Une question me vient de ce fait :

 

Si ma grappe évolue en taille, je peux sortir un disque de parité et le remplacer par un de plus grande taille ?

 

__________________________________________________________________________________________________________________________________________________________

 

I understand better. One can compare this system to that of PARchive (Linux) and QuickPAR (Windows), except that they work at the file level and not the disks themselves.

 

It becomes clearer.

 

One question comes to me from this fact:

 

If my cluster grows in size, can I get a parity disk and replace it with a larger one?

I just want to clarify something before you get the wrong idea.  PAR is used to recover corruption within a file.  unRaid's (or any raid system for that matter) does not recover corruption on a disk.  Rather they are used to recover (rebuild) a drive that has failed in operation.

 

The filesystem tools itself (XFS / btrfs) are used to recover from any file system corruption.  (Most likely cause is a loss of power during a write to the array - get a UPS to solve this problem)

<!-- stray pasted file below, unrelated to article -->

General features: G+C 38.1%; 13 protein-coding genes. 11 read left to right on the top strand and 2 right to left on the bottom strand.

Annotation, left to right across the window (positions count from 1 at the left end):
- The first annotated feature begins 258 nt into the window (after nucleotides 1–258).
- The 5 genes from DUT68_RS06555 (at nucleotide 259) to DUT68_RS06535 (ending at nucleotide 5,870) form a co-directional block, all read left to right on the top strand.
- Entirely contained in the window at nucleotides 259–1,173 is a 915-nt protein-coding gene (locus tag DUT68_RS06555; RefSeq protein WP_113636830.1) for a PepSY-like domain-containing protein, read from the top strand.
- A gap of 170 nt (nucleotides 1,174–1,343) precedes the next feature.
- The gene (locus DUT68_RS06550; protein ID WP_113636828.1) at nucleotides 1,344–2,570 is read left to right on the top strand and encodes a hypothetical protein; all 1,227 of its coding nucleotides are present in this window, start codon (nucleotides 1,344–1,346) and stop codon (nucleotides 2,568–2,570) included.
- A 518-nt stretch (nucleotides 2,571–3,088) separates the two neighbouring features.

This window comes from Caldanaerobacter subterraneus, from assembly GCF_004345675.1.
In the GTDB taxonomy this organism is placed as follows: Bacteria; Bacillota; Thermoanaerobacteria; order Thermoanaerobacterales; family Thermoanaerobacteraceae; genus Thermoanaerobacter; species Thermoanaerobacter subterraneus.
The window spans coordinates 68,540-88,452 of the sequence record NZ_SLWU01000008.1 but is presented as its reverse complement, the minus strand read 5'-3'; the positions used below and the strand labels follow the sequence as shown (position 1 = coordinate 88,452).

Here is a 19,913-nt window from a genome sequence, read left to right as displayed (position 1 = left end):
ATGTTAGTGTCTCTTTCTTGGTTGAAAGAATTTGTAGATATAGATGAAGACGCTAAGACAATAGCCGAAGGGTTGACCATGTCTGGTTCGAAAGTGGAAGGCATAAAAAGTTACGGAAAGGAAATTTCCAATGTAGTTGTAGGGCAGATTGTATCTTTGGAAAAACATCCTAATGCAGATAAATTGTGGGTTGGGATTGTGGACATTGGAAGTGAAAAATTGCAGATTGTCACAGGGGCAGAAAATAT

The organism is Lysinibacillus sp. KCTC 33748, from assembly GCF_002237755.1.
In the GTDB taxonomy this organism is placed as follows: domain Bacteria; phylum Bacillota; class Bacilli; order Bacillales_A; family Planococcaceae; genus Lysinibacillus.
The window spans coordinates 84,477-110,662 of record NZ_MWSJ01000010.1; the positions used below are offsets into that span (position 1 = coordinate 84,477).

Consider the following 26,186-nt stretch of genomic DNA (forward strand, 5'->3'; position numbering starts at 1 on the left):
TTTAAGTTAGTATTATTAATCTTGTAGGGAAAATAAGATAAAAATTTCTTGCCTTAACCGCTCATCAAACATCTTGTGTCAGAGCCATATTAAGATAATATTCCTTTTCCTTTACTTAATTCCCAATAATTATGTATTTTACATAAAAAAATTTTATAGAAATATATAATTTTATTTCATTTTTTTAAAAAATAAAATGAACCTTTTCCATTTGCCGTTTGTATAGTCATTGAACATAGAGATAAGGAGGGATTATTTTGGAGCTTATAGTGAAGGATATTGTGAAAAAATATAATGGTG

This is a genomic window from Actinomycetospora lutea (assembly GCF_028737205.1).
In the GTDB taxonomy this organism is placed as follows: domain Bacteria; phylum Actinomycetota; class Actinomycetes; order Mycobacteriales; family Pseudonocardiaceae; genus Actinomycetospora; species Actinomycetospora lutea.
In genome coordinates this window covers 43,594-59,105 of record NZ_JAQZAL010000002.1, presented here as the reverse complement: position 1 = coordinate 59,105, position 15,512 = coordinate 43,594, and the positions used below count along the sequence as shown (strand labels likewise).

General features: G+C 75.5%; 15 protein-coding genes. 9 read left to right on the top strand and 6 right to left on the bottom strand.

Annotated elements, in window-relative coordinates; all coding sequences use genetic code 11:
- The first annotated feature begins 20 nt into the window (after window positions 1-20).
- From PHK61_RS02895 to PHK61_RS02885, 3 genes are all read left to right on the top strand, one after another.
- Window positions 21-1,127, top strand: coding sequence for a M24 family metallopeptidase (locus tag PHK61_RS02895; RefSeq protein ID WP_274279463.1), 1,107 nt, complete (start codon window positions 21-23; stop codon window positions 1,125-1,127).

Share this post


Link to post
Share on other sites

I don't want to discourage you from a good product, but from the conversation so far, I have doubts about your success with unraid. You may wish to email limetech directly sales@lime-technology.com and ask about support options in your language. The forum is english only as you found out, and lack of english fluency will limit your ability to get good help here on the forums without getting frustrated.

 

You will have to be patient with us on the forums as we try to help you, and likewise you will likely have to wait longer for a response as it can be frustrating communicating with someone who has trouble understanding what we are trying to tell you.

 

Please understand I want you to have a good experience with unraid, but language may be an issue.

Share this post


Link to post
Share on other sites

If my cluster grows in size, can I get a parity disk and replace it with a larger one?